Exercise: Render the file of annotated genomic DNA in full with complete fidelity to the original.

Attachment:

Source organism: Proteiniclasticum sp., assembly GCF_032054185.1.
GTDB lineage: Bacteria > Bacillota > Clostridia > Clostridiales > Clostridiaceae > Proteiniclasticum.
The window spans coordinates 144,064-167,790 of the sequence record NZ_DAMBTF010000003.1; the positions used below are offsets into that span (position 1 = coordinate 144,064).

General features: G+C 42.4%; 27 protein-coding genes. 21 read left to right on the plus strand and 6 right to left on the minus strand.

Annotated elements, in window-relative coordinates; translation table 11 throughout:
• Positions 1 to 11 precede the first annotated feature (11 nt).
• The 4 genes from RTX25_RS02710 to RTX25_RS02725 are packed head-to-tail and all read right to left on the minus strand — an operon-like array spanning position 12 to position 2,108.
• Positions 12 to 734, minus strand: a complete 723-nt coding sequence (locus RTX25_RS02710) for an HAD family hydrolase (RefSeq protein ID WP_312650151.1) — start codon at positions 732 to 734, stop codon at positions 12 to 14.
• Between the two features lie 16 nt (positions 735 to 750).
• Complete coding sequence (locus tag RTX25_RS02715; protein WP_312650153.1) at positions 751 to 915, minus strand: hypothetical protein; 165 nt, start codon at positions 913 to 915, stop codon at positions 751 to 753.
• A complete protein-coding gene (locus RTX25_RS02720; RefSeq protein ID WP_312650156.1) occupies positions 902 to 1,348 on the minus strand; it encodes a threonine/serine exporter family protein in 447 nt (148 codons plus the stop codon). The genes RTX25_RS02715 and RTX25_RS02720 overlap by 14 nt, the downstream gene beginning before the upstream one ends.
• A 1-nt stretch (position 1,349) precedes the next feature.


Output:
Source organism: Proteiniclasticum sp., assembly GCF_032054185.1.
GTDB lineage: Bacteria > Bacillota > Clostridia > Clostridiales > Clostridiaceae > Proteiniclasticum.
The window spans coordinates 144,064-167,790 of the sequence record NZ_DAMBTF010000003.1; the positions used below are offsets into that span (position 1 = coordinate 144,064).

General features: G+C 42.4%; 27 protein-coding genes. 21 read left to right on the plus strand and 6 right to left on the minus strand.

Annotated elements, in window-relative coordinates; translation table 11 throughout:
• Positions 1 to 11 precede the first annotated feature (11 nt).
• The 4 genes from RTX25_RS02710 to RTX25_RS02725 are packed head-to-tail and all read right to left on the minus strand — an operon-like array spanning position 12 to position 2,108.
• Positions 12 to 734, minus strand: a complete 723-nt coding sequence (locus RTX25_RS02710) for an HAD family hydrolase (RefSeq protein ID WP_312650151.1) — start codon at positions 732 to 734, stop codon at positions 12 to 14.
• Between the two features lie 16 nt (positions 735 to 750).
• Complete coding sequence (locus tag RTX25_RS02715; protein WP_312650153.1) at positions 751 to 915, minus strand: hypothetical protein; 165 nt, start codon at positions 913 to 915, stop codon at positions 751 to 753.
• A complete protein-coding gene (locus RTX25_RS02720; RefSeq protein ID WP_312650156.1) occupies positions 902 to 1,348 on the minus strand; it encodes a threonine/serine exporter family protein in 447 nt (148 codons plus the stop codon). The genes RTX25_RS02715 and RTX25_RS02720 overlap by 14 nt, the downstream gene beginning before the upstream one ends.
• A 1-nt stretch (position 1,349) precedes the next feature.